How Do Responder Agencies Handle Workplace Trauma in Frontline Agents?
Because their roles exist largely to render aid in the worst moments of citizens’ lives, a police officer, firefighter, or emergency medical professional can be exposed at any instant to things the average person could go a lifetime without seeing. It is an immensely stressful aspect of the job, capable of sending even the mentally strongest worker into a spiral of mental turmoil, requiring individuals to devise coping strategies and their employers to implement programs that account for the traumatic exposure. Without these protections in place, these personnel can face devastating outcomes: shattered relationships, mental illness, and even suicide.
Of course, most responders understand there is a high possibility of witnessing horrifying scenes well before they enter the field. Even then, knowing and experiencing can be two very different things. Officers who volunteer to scan seized devices image-by-image for the presence of child pornography, for instance, may find it hard to conceptualize what they are about to experience. In these situations, “no questions asked” walkout rules and provisions mandating that volunteers undergo mental health screening at greater intervals [PDF link] may be seen as minimum protections. In other instances, a single, particularly gruesome accident or murder scene may be all it takes to inflict added burden on public safety personnel, searing images into their brains unlike any that most people will ever experience.
The stress these situations create, combined with the very real pressure of working a job in which one’s life is routinely in danger, can lead to an environment rife with opportunity for improved handling of mental health issues. For employing agencies, the challenge is clear: finding a combination of solutions that provide effective help to suffering responders, while meeting the strict budget and scheduling parameters of any public sector job.
Vicarious trauma: A hidden force in law enforcement, other responder fields
The problem at the core of many cases is widespread enough to touch personnel across the breadth of response, corrections, and criminal justice services. Vicarious traumatization is described in one above resource as an affliction “that turns empathy for a victim into a form of suffering.”
Symptoms related to vicarious traumatization are sadly well known to many first responders and their families. Under a collection of headers including “Physical,” “Intellectual/Cognitive,” “Behavioral,” and “Spiritual,” a list compiled by responder-focused mental health foundation SHIFT Wellness spells out numerous potential outcomes of the illness [PDF link], including (but not limited to):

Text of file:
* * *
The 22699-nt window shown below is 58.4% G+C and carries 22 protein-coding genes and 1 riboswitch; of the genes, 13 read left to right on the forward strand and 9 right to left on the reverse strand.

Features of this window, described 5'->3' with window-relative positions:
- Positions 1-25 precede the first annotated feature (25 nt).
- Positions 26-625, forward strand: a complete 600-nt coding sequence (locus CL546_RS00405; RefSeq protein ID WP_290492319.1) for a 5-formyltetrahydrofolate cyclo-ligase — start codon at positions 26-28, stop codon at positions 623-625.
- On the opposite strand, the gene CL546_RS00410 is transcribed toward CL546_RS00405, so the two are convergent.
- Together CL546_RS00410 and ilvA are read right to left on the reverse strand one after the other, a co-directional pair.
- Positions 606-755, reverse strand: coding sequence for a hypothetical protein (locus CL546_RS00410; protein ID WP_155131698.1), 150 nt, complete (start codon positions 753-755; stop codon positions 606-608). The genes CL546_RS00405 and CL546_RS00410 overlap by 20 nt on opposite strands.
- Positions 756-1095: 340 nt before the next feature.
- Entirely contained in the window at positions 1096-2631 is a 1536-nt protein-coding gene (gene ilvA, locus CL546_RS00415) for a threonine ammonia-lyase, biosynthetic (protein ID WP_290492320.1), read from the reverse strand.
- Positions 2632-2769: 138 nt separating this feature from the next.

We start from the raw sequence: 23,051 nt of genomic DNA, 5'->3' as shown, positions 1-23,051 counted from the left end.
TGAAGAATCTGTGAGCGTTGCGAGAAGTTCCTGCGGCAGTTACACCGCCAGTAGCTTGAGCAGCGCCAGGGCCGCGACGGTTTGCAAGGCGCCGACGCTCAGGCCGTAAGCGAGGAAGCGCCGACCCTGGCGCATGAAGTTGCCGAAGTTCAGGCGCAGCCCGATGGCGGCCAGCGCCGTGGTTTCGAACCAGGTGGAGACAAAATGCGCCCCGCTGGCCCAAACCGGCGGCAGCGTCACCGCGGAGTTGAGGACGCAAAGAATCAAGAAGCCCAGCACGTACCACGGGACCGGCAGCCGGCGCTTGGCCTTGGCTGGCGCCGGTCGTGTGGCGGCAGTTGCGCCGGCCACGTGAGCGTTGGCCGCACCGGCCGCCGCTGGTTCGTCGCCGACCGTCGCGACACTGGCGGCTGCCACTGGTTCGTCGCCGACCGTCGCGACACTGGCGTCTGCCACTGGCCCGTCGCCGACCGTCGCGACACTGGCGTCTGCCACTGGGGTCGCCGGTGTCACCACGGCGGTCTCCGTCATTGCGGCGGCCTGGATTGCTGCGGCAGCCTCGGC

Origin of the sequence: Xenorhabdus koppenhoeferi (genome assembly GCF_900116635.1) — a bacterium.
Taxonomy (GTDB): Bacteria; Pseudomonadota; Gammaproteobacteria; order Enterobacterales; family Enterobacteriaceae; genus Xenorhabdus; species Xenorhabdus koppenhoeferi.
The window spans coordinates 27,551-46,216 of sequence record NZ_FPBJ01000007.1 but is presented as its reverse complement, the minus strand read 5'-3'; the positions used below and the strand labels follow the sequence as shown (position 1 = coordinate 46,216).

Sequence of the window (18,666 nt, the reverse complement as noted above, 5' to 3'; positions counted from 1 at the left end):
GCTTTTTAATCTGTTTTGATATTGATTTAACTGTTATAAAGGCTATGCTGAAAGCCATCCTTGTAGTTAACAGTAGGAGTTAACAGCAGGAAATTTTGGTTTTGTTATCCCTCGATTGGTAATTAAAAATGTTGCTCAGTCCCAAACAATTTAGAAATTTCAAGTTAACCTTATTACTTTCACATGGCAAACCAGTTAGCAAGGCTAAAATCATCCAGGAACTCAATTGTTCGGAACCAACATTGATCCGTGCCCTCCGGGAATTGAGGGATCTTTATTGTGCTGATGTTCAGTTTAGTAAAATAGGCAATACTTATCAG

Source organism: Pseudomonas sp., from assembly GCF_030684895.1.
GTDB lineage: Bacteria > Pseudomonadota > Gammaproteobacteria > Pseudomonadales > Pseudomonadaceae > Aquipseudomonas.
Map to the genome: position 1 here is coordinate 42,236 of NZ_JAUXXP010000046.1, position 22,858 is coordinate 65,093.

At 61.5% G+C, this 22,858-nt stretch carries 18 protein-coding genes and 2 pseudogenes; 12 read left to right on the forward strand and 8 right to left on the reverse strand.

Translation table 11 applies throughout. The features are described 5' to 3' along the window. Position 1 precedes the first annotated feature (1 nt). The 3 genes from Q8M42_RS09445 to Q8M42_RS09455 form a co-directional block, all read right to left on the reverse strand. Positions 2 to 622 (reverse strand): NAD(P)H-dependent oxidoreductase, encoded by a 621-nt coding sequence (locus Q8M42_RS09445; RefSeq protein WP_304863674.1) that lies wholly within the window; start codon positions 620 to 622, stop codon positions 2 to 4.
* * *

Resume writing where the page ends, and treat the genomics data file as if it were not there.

- Reduced productivity
- Emotional instability
- Substance abuse and/or excessive drinking
Per SHIFT, occasional occurrences of these and other symptoms on the list are normal, if not expected, in a field so stressful. They become a warning sign, the agency says, as they increasingly persist and intrude into one’s life; likewise, they become full-blown “trouble indicators” when they cross the line into full persistence and intrusion.
As noted, there is a reason these symptoms are often discussed in the context of first response. Regardless of legal obligations to treat mental health issues related to traumatic exposure, there is no question the jobs of responders and corrections professionals come with greater risks than the average job. Few, if any, accountants encounter dead or grievously wounded victims as a matter of course, just as most janitors do not worry whether they will be coming home to their family at the end of a shift.
Moreover, the inherent problem swings the other direction. An officer or firefighter under extreme, unspoken mental duress is far less likely to perform optimally in the field. Given the proven link between disengagement with one’s job and high levels of workplace stress, this circles back to create a condition that puts the afflicted employee’s colleagues and the public at large — as well as their employer’s reputation — at continual, escalating risk.
Who is responsible for workplace-induced trauma?
In terms of liability, discussions of a workplace’s responsibility to pay attention to mental health on the job have increasingly sided with employees since at least 1990, when the landmark Americans with Disabilities Act (ADA) put forth extensive protections for potential and current employees suffering some form of “psychiatric disability.” By the act’s definition, any condition that “substantially limits one or more major life activities” falls beneath this banner. In this regard, the ADA makes little distinction between physical and mental illness, allowing employers to discriminate against potential employees only when their condition would preclude them from performing the job’s basic functions.
The story is much the same for employees suffering mental health problems because of their duties. Per the Harvard Business Review (HBR), many state workers’ compensation laws account for repetitive stress of the mental or physical variety, insofar as they may affect an employee’s ability to function on the job. California code, for instance, “allows compensation for injuries caused by ‘repetitive mentally or physically traumatic activities extending over a period of time, the combined effect of which causes any disability or need for medical treatment.’” Alongside the growing knowledge that workplace stress and trauma contribute to numerous physical and mental ailments (such as depression and heart disease) and the basic fact that well over half of employees find their workplaces stressful (62% in one study reported by HBR), this creates a potential minefield for even well-intentioned employers in workplaces with intense stress and trauma.